What makes Georgia tick?
What sets the economy apart and where do we see specialization and differentiation? What sectors have showed the strongest job creation in recent years? Which careers should young people be thinking about? What should higher ed and workforce development consider to help shape and grow the economy?
These are the sorts of big, strategic questions we can (and should) consider with data.
To get some perspective, we ranked Georgia’s major industry clusters based on GRP, total jobs, job growth, compensation, regional competitiveness (shift share), and concentration (location quotient). Five clusters really stand out in terms of creating jobs.
- Textile Manufacturing – The most specialized cluster, particularly because of rug and carpet production
- Local Hospitality Establishments – The biggest job-producer of late, due in large part to the growth in restaurants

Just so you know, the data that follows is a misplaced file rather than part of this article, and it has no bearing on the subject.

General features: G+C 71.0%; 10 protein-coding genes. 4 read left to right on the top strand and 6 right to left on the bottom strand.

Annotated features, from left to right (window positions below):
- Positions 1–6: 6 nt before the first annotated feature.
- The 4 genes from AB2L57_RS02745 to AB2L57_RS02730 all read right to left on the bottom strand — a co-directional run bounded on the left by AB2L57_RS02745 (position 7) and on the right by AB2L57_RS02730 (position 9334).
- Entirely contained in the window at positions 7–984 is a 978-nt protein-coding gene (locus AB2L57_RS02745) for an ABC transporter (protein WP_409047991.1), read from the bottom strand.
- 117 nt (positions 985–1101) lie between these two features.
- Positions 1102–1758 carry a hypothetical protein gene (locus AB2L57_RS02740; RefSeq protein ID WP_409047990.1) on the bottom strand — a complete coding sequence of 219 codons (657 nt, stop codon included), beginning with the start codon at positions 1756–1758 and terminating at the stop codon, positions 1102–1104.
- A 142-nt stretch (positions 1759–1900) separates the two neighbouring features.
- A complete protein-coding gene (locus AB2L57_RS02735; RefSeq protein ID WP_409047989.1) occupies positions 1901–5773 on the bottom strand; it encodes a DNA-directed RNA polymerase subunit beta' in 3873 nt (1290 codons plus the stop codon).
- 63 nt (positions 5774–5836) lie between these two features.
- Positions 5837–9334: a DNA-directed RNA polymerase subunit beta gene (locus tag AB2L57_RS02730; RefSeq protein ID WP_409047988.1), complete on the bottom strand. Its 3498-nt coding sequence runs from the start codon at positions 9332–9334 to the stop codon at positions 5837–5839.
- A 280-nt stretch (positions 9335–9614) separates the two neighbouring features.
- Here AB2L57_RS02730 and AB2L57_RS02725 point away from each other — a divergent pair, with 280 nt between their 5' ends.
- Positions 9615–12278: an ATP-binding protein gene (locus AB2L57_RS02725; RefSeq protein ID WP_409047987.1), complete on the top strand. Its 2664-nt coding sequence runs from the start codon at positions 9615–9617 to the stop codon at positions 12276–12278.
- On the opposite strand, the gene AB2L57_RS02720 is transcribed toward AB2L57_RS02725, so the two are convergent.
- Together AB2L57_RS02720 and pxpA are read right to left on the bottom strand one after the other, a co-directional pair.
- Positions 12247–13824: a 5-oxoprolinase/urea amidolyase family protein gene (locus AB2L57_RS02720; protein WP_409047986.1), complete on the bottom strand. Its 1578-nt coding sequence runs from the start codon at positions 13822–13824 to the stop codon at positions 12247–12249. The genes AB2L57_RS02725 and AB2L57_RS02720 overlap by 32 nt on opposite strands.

- Video Production and Distribution – The fastest-growing cluster
- Health Services – The most diverse set of jobs, from an education and training perspective
- Business Services – The highest-paying jobs, also showing greatest demand for workers with bachelor’s degrees
The first two sectors show the most specialization and job growth, but are not likely the best targets when it comes to high-wage careers.
Let’s take a closer look at each sector and discuss some sub-industries and occupations that deserve more attention.
(NOTE: Georgia, of course, has many other industry clusters (like utilities, financial services, and logistics) that could also warrant further study. But that’s another article.)
First off, textile manufacturing is a major deal in Georgia. The industry is older even than Georgia itself and in 2016, textile manufacturing explained some 48,000 jobs throughout the state. Georgia is extremely specialized when it comes to two specific industries in this cluster: 1) carpet and rug manufacturing and 2) fiber, yarn, and thread production.